In Established Products, we are adding Dossia's and adding opportunities and really focusing on market-by-market, which requires targeted promotional spend. In the U.S. Prevnar 13 adult, where we need to ramp up for that, it will probably require a Primary Care field force to really fully explore its opportunity. Similarly, in Europe and Western Europe, the same nature of investments, a lot of pre-marketing investment to prepare the market. And then, inside the U.S., we are putting variable spend behind some of the major products that we need to grow through this period, such as Lyrica, where we have seen in the fourth quarter, with that increased DTC spend, good improvements in market share for DPN, PHN and fibromyalgia. Chantix, which I would like to point out in the three years that Chantix has been on the market, prior to third quarter it only has had 18 weeks of DTC in those three years.
So, we are putting substantial effort behind that, both in December and in 2010. We can look at other areas of spend. Lipitor, we are continuing to defend Lipitor, where it makes sense to maximize the revenues of Lipitor through its LOE. And even smaller products such as Toviaz, where we now have new data with head-to-head superiority against Detrol in two clinical trials. So, we see a lot of opportunity in that segment and we intend to invest behind this new product.
So that gives you scope. And then, if we take it to 2012, clearly, we need to do a lot of market preparation and development for our Alzheimer's franchise, which Dimebon would be hopefully the first one into the marketplace. We have our JAK3 inhibitor, we have an oncology portfolio, where we expect Axitinib to be entering, or the c-Met/ALK inhibitor. We have Apixaban, we have Tanezumab, we have Pristiq, both its depression indication and its vasomotor indication, and potentially Aprela. So, we have a rich, powerful late stage portfolio, which we need to invest in to produce the growth from '12 and onwards. And actually, I would like to ask Martin and Mikael if they want to add some color to those really exciting products.
Thanks, Ian. And thanks for the question, Catherine. I will keep this a very brief, because Ian has touched on many of the high points. You remember in March 5th, 2008 we made some commitments about our late stage pipeline in terms of those entities entering Phase 3, and the numbers we would have in Phase 3 by the end of 2009, and we have met all of those commitments.
The fourth commitment you will remember was the submissions that we would make over 2010 to 2012, and we are very much on target to do that. Now to take you up to the close of the deal and add in the really wonderful products from Wyeth in that late stage, where we now have 34 entities. And Ian has mentioned the Tanezumab, Axitinib, Dimebon, not to talk of Prevnar. So, I couldn't be more excited about our pipeline. And of course it needs investment to bring it home. But Mikael?
Yes, I am very pleased to hear the excitement from all of you about investment to really make these products reach all the patients that we want to, and be able to transform some of the diseases. For example, the Prevnar, both for infant and adult, I think, is a vaccine that can really provide an expanded coverage. And in the adult area, it will be the first powerful conjugate vaccine that could allow sustained protection from pneumococcal diseases. Tanezumab, I think, offers the first new biological, and where we have pioneered the science, and to bring it into that pain setting on the Primary Care overtime, as well as working with specialized pain physicians, I think, can really advance pain relief in a new setting. And of course, having spent a lot of effort in rheumatology with Enbrel, I am very excited to see a new drug that can also provide increased convenience.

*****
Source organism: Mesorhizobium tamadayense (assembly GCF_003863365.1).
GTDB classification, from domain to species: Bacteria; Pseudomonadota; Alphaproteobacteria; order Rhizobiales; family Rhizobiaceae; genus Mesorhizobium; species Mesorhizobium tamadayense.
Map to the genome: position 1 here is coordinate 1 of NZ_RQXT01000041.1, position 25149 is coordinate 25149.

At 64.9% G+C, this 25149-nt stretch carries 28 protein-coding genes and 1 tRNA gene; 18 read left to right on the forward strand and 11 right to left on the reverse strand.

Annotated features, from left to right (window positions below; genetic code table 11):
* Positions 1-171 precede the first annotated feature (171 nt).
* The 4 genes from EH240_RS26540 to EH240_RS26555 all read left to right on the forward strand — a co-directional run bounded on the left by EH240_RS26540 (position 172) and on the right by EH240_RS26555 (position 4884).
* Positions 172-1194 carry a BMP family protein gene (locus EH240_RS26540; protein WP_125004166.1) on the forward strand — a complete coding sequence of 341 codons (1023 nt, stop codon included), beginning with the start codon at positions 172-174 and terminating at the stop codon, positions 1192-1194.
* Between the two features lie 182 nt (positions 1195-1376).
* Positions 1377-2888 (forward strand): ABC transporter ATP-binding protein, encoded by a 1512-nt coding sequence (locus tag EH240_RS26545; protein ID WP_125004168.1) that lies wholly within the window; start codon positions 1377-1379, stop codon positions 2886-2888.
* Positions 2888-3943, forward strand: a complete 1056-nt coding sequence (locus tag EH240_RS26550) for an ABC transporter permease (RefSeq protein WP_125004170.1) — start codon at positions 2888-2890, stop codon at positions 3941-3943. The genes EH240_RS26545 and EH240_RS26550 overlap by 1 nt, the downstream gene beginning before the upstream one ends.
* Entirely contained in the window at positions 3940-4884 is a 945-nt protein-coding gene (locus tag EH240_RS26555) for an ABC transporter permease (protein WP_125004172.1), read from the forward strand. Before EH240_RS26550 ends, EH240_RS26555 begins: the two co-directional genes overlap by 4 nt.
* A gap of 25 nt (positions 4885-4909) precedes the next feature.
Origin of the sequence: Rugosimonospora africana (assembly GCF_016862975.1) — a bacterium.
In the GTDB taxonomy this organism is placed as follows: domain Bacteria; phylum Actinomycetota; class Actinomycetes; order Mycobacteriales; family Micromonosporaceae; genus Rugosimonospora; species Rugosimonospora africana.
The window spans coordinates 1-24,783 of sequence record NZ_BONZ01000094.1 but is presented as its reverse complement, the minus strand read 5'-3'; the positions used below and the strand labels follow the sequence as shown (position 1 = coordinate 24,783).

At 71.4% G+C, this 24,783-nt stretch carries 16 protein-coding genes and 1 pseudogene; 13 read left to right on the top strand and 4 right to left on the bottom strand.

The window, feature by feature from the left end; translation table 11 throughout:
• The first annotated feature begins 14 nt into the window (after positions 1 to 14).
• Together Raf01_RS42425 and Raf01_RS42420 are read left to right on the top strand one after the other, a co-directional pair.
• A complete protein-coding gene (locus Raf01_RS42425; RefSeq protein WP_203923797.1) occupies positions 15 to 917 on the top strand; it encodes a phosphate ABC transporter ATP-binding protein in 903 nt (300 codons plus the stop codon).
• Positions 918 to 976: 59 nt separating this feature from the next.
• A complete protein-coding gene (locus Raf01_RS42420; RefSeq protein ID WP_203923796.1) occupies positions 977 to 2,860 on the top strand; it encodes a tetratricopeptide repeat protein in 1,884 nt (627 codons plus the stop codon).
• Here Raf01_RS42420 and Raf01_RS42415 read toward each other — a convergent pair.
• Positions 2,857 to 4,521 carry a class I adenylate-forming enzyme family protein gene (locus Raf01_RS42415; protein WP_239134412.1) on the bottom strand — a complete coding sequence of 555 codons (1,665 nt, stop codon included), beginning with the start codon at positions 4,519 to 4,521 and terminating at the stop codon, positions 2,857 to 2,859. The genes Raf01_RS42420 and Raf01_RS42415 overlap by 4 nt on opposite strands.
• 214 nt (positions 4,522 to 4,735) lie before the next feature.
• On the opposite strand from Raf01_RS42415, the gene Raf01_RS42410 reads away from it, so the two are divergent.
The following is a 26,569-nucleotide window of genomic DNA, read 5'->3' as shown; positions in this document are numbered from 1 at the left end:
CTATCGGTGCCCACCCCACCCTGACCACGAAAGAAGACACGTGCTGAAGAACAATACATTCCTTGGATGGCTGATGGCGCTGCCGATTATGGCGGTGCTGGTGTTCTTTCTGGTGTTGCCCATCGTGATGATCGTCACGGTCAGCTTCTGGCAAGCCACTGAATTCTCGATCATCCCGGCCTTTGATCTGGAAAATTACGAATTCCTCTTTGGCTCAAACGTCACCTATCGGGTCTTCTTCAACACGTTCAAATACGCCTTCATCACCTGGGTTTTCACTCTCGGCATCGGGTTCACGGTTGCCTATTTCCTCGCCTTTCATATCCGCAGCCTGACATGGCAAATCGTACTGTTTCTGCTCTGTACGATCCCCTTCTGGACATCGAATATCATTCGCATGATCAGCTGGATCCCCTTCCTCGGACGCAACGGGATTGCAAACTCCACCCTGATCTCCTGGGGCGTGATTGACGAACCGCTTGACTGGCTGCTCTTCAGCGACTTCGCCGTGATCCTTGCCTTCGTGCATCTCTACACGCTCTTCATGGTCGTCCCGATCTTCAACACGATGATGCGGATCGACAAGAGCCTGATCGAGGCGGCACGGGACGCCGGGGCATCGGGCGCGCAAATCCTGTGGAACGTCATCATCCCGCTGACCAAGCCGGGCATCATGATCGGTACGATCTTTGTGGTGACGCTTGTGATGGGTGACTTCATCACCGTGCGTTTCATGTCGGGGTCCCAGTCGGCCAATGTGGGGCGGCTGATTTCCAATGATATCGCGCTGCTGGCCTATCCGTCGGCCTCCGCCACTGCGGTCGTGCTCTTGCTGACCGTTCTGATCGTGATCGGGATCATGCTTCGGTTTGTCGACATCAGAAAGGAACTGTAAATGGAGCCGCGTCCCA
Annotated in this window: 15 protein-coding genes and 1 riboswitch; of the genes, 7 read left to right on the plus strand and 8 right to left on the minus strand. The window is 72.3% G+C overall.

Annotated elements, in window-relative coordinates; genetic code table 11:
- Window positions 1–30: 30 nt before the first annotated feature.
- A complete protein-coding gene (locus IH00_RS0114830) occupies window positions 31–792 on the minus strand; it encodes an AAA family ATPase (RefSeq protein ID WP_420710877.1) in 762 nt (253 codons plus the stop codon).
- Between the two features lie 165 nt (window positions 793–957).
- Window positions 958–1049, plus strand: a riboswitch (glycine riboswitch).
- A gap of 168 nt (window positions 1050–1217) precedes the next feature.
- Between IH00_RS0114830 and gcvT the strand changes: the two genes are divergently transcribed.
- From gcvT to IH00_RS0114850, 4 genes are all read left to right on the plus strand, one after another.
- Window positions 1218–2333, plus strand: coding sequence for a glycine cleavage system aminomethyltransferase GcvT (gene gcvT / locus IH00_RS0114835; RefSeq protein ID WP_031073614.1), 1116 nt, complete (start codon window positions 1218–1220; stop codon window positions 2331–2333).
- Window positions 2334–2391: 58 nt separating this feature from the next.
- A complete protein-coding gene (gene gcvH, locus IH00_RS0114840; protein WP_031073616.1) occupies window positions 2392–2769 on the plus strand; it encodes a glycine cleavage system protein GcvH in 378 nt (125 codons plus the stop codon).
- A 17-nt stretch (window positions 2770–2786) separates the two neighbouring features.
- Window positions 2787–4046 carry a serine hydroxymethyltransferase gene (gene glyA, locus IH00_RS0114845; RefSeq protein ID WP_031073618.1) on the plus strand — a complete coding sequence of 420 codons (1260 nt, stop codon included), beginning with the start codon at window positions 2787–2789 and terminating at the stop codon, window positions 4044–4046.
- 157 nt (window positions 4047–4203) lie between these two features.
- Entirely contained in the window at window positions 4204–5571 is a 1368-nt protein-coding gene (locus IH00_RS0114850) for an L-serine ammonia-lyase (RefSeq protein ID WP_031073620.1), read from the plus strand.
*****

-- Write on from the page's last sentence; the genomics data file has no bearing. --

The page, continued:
Okay, thanks. Ian, just briefly on Catherine's last question, and we will move on.
Yeah, Catherine, I can't really comment any particular company or possible acquisition, but clearly Established Products, as it becomes a major player in this field needs to expand its portfolio globally in reality to maximize the infrastructure we have created, both for targeted field force, commercial infrastructure. So, we will continue to look at business development opportunities to add to the strength of that portfolio.
Okay. Next question please.
And next David Risinger, Morgan Stanley.
David Risinger - Morgan Stanley
Thanks, very much. I have a couple of questions. First of all, with respect to the longer-term other expense targets, specifically in 2012, they're only slightly different from 2010. So, I am hoping that Frank can discuss your use of free cash flow and what your assumptions are, because it seems like you are being particularly conservative, given the fact that the company is going to be generating very high-teens operating cash flow in coming years.
And then, second, with respect to the tax rate, could you just explain why in 2012 Pfizer is going to have a materially higher tax rate than all of its U.S.-based peers? You are projecting 30%. Your U.S. peers are in the low-to-mid 20s. It seems like that is too conservative.
And then, my final question just relates to Prevnar. Prevnar was weaker than expected in the quarter. Was that due to a work down of Prevnar inventory in the channel ahead of the first quarter Prevnar 13 launch? Thank you.
Okay. I think Frank can hit all three of those.
So Dave, on the other income, think about it this way, there is, really, when all is said and done there is three items that go through there in for 2012, it is an adjusted, it is really other deducts, because it is a charge, it is a debit. It is interest income, interest expense and royalty income. So, it goes down, give or take, by a couple of hundred million from 2010, so it is declining. We have some royalty income that declines over the period as well. And when you put all that together, you get the adjusted income number that would be adjusted deduction number that we put out there for 2012.